It was a beautiful Tuesday morning. Just a typical day though. The usual hustle and bustle of getting ready in the morning and going into school. I was in 7th grade. I went to my first two periods of class and then for third period went to Spanish. I was sitting in Ms. Denton's class on the left side of the classroom, second row, facing the clock. At around 9:15am, we were suddenly interrupted over the loud speaker that a plane had hit the World Trade Center.
The day became not so typical anymore. Students and teachers all became frantic and uneasy because it seemed like we all knew at least one person who worked there, was NYPD, or FDNY. Tears started falling and we all felt helpless. Throughout the course of the day, the school was essentially in lockdown and students were being pulled from classes continuously as parents came to pick up their children. By the end of the day, there was nearly no one left. It made sense- in times of such tragedy, you just want to gather with the ones you love.
The bus ride home was silent and before getting off the bus a parent, guardian, or older sibling had to physically be there to get you because the school wanted to be sure that you were not going to a home whose parents would not be returning.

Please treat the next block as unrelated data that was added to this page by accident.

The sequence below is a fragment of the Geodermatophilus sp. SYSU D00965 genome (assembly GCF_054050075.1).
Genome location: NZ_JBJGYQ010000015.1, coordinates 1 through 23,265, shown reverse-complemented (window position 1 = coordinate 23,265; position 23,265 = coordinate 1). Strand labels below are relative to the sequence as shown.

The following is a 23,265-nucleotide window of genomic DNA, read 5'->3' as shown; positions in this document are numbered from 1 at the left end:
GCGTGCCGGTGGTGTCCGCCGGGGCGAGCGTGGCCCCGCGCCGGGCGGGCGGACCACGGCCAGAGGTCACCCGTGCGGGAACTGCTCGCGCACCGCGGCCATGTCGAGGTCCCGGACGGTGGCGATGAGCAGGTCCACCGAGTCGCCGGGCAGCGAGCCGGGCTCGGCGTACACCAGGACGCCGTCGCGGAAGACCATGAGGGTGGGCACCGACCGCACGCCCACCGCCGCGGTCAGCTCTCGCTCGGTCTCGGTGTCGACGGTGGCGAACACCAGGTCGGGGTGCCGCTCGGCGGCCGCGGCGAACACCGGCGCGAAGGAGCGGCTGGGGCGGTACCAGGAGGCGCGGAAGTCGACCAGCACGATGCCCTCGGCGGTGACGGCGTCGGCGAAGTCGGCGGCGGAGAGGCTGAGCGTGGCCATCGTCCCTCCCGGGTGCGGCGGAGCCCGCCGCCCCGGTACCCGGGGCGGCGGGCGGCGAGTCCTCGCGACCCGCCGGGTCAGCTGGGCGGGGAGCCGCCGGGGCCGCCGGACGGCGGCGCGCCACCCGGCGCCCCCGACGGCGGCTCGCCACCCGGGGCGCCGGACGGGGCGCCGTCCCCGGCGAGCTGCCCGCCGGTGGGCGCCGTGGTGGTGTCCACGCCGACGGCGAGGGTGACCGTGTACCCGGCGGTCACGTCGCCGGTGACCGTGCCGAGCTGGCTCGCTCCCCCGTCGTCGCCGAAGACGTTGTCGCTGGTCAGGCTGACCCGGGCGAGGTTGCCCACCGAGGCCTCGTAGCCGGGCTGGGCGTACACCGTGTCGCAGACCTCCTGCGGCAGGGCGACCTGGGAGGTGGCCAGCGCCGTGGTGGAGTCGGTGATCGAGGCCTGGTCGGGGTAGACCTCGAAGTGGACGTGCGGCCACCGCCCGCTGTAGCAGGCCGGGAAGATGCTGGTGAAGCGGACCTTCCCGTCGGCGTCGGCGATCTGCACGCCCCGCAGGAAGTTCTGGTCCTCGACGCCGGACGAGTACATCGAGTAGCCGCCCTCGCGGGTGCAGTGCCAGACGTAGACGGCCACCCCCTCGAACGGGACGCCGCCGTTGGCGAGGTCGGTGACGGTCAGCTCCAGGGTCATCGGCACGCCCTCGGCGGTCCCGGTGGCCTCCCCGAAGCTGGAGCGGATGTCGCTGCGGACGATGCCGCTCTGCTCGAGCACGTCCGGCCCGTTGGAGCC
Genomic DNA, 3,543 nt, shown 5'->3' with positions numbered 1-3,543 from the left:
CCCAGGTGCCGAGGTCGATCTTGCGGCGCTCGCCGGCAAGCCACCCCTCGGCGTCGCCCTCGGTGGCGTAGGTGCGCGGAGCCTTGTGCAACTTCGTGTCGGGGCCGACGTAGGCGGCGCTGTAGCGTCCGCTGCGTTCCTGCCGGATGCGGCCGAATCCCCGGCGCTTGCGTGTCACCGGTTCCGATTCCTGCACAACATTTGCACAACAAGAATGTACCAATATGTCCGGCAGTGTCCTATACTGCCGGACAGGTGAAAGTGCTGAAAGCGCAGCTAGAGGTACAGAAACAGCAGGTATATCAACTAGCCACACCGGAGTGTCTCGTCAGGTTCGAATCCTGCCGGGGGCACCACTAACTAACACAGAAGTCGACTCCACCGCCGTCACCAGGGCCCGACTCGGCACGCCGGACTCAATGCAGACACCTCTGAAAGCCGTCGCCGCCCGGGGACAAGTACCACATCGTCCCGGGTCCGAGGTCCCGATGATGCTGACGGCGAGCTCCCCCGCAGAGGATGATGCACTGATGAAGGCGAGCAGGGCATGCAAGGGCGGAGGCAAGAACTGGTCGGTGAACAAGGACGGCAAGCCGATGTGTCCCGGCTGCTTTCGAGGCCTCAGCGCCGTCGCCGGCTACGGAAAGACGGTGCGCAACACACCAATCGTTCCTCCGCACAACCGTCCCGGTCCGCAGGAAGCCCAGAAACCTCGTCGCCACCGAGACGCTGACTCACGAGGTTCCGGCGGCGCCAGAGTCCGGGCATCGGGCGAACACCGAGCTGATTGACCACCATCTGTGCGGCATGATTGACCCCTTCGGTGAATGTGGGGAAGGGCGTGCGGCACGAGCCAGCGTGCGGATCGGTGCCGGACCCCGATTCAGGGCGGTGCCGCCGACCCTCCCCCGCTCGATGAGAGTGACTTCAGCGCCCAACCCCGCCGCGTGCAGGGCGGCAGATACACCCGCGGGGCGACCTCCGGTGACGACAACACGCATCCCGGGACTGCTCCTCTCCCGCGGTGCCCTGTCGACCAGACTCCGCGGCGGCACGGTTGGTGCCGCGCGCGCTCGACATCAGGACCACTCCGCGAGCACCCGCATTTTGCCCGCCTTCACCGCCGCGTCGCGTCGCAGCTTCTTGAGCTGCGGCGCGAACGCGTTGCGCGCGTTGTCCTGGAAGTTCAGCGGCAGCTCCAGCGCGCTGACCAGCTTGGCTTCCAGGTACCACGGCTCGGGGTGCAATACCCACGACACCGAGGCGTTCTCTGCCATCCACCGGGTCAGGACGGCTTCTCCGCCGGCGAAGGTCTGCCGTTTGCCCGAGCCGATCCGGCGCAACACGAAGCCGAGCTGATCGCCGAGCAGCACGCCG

In the days to follow I was blown away by the number of stories I had heard of how their dad was supposed to be there, but was late for work, who got stuck in traffic, or whose train was supposed to be there at the time, but didn't go in that day, or who decided to stop and grab a cup of coffee before heading in. This is where I see God in the midst of this horrific event. There were supposed to be 12,000 people in each of those towers- meaning 24,000 people. And to count that only 3,000 died on that day including the Towers, Pentagon, planes, and first responders- it's a miracle that 21,000 lives were saved.
My heart breaks for the families that I know who lost a loved one on September 11th, and the ones that I don't. It was a terrible day in history that I don't think, and hope, any of us will ever forget. We did learn one thing that day though: evil is real, and so is courage.
This event brought Americans together in an instant. Everyone was willing to lend a helping hand to a stranger regardless of race, age, gender, religion, and economic status. We were one and united we stood.
In the midst of the tragedy and sadness, I love the feeling and sense of pride and unity that a day like today brings. I wish these feelings would stick around for more than 2 days out of the year instead of falling back into the routines of our lives.
May we always remember, never forget, and be forever grateful.
God Bless America.